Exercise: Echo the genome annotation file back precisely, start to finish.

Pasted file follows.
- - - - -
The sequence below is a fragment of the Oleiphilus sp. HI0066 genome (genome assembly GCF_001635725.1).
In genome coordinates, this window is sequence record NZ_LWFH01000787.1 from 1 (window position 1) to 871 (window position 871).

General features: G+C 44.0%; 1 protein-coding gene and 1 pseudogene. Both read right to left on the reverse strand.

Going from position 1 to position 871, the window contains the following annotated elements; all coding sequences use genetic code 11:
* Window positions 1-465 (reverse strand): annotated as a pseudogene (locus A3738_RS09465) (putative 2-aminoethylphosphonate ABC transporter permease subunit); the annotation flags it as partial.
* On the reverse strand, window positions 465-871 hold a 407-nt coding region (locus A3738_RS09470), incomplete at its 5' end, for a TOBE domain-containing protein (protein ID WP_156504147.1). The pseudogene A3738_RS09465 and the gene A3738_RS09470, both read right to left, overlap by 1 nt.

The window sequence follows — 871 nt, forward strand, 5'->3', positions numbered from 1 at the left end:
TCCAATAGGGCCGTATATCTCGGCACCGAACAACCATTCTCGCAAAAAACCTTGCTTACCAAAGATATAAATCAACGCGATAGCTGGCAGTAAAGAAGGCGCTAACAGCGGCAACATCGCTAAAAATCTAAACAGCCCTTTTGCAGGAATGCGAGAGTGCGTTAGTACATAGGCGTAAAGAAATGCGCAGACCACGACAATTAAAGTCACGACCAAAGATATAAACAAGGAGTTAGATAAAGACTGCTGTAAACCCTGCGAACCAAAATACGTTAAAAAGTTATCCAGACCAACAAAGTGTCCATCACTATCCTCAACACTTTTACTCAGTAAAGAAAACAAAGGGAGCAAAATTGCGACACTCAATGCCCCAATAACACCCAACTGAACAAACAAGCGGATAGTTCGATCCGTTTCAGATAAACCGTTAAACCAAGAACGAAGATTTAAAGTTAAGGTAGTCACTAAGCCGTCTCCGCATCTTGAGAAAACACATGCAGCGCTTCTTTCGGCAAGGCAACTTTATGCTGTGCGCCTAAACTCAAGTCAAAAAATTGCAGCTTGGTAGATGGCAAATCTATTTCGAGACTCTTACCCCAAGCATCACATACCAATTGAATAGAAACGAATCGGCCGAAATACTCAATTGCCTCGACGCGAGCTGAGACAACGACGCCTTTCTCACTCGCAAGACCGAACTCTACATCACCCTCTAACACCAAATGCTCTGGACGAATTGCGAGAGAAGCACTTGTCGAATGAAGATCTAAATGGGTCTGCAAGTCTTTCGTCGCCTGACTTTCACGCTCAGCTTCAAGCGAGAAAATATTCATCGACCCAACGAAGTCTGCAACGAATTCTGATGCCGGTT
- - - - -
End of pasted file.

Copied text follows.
The sequence below is a fragment of the Oleiphilus sp. HI0066 genome (genome assembly GCF_001635725.1).
In genome coordinates, this window is sequence record NZ_LWFH01000787.1 from 1 (window position 1) to 871 (window position 871).

General features: G+C 44.0%; 1 protein-coding gene and 1 pseudogene. Both read right to left on the reverse strand.

Going from position 1 to position 871, the window contains the following annotated elements; all coding sequences use genetic code 11:
* Window positions 1-465 (reverse strand): annotated as a pseudogene (locus A3738_RS09465) (putative 2-aminoethylphosphonate ABC transporter permease subunit); the annotation flags it as partial.
* On the reverse strand, window positions 465-871 hold a 407-nt coding region (locus A3738_RS09470), incomplete at its 5' end, for a TOBE domain-containing protein (protein ID WP_156504147.1). The pseudogene A3738_RS09465 and the gene A3738_RS09470, both read right to left, overlap by 1 nt.

The window sequence follows — 871 nt, forward strand, 5'->3', positions numbered from 1 at the left end:
TCCAATAGGGCCGTATATCTCGGCACCGAACAACCATTCTCGCAAAAAACCTTGCTTACCAAAGATATAAATCAACGCGATAGCTGGCAGTAAAGAAGGCGCTAACAGCGGCAACATCGCTAAAAATCTAAACAGCCCTTTTGCAGGAATGCGAGAGTGCGTTAGTACATAGGCGTAAAGAAATGCGCAGACCACGACAATTAAAGTCACGACCAAAGATATAAACAAGGAGTTAGATAAAGACTGCTGTAAACCCTGCGAACCAAAATACGTTAAAAAGTTATCCAGACCAACAAAGTGTCCATCACTATCCTCAACACTTTTACTCAGTAAAGAAAACAAAGGGAGCAAAATTGCGACACTCAATGCCCCAATAACACCCAACTGAACAAACAAGCGGATAGTTCGATCCGTTTCAGATAAACCGTTAAACCAAGAACGAAGATTTAAAGTTAAGGTAGTCACTAAGCCGTCTCCGCATCTTGAGAAAACACATGCAGCGCTTCTTTCGGCAAGGCAACTTTATGCTGTGCGCCTAAACTCAAGTCAAAAAATTGCAGCTTGGTAGATGGCAAATCTATTTCGAGACTCTTACCCCAAGCATCACATACCAATTGAATAGAAACGAATCGGCCGAAATACTCAATTGCCTCGACGCGAGCTGAGACAACGACGCCTTTCTCACTCGCAAGACCGAACTCTACATCACCCTCTAACACCAAATGCTCTGGACGAATTGCGAGAGAAGCACTTGTCGAATGAAGATCTAAATGGGTCTGCAAGTCTTTCGTCGCCTGACTTTCACGCTCAGCTTCAAGCGAGAAAATATTCATCGACCCAACGAAGTCTGCAACGAATTCTGATGCCGGTT